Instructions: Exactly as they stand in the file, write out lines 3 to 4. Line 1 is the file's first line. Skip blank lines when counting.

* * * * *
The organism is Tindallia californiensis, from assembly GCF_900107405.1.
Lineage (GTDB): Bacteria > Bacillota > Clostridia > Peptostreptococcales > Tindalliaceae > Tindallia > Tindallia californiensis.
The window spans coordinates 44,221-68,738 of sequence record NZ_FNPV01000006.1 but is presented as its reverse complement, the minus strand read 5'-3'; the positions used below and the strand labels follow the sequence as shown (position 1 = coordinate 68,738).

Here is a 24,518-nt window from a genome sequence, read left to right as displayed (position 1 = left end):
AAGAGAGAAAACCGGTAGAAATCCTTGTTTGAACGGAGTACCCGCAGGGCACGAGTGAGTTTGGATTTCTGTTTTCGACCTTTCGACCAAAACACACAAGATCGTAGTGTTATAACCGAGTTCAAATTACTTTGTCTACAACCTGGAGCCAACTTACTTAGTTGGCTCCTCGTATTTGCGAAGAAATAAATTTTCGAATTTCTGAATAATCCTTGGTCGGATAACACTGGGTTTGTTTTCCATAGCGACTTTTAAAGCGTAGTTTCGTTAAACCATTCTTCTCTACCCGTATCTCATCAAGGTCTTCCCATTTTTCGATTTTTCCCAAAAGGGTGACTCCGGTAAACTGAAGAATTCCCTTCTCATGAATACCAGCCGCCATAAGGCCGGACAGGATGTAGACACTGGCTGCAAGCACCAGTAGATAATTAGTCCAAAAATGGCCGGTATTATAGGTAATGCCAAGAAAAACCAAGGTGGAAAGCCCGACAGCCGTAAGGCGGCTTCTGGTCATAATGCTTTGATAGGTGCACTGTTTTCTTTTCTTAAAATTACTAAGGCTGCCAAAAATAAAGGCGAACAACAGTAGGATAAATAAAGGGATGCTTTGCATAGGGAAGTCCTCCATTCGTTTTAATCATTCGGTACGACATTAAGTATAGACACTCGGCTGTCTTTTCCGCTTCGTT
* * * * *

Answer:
The window spans coordinates 44,221-68,738 of sequence record NZ_FNPV01000006.1 but is presented as its reverse complement, the minus strand read 5'-3'; the positions used below and the strand labels follow the sequence as shown (position 1 = coordinate 68,738).

Here is a 24,518-nt window from a genome sequence, read left to right as displayed (position 1 = left end):